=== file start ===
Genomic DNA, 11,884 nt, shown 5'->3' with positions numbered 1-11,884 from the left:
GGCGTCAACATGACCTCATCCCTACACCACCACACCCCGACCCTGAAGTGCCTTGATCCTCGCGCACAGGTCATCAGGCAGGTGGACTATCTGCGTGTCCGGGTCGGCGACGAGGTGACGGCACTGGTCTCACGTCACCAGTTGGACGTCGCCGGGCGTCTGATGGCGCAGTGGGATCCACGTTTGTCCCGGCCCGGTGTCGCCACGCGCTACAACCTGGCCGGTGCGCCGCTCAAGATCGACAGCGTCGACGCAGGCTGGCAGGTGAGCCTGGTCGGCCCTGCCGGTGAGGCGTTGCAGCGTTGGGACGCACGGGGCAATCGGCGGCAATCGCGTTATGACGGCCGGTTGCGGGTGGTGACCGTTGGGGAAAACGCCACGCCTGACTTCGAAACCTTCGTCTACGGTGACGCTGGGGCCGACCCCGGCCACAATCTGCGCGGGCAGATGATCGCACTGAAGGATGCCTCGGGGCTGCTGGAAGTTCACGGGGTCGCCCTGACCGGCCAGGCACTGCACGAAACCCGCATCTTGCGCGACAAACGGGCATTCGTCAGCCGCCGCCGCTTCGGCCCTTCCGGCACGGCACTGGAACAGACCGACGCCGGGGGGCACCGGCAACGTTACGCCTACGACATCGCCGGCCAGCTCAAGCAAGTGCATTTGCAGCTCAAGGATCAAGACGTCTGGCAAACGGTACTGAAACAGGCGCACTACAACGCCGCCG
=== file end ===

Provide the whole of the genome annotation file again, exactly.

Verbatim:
Genomic DNA, 11,884 nt, shown 5'->3' with positions numbered 1-11,884 from the left:
GGCGTCAACATGACCTCATCCCTACACCACCACACCCCGACCCTGAAGTGCCTTGATCCTCGCGCACAGGTCATCAGGCAGGTGGACTATCTGCGTGTCCGGGTCGGCGACGAGGTGACGGCACTGGTCTCACGTCACCAGTTGGACGTCGCCGGGCGTCTGATGGCGCAGTGGGATCCACGTTTGTCCCGGCCCGGTGTCGCCACGCGCTACAACCTGGCCGGTGCGCCGCTCAAGATCGACAGCGTCGACGCAGGCTGGCAGGTGAGCCTGGTCGGCCCTGCCGGTGAGGCGTTGCAGCGTTGGGACGCACGGGGCAATCGGCGGCAATCGCGTTATGACGGCCGGTTGCGGGTGGTGACCGTTGGGGAAAACGCCACGCCTGACTTCGAAACCTTCGTCTACGGTGACGCTGGGGCCGACCCCGGCCACAATCTGCGCGGGCAGATGATCGCACTGAAGGATGCCTCGGGGCTGCTGGAAGTTCACGGGGTCGCCCTGACCGGCCAGGCACTGCACGAAACCCGCATCTTGCGCGACAAACGGGCATTCGTCAGCCGCCGCCGCTTCGGCCCTTCCGGCACGGCACTGGAACAGACCGACGCCGGGGGGCACCGGCAACGTTACGCCTACGACATCGCCGGCCAGCTCAAGCAAGTGCATTTGCAGCTCAAGGATCAAGACGTCTGGCAAACGGTACTGAAACAGGCGCACTACAACGCCGCCG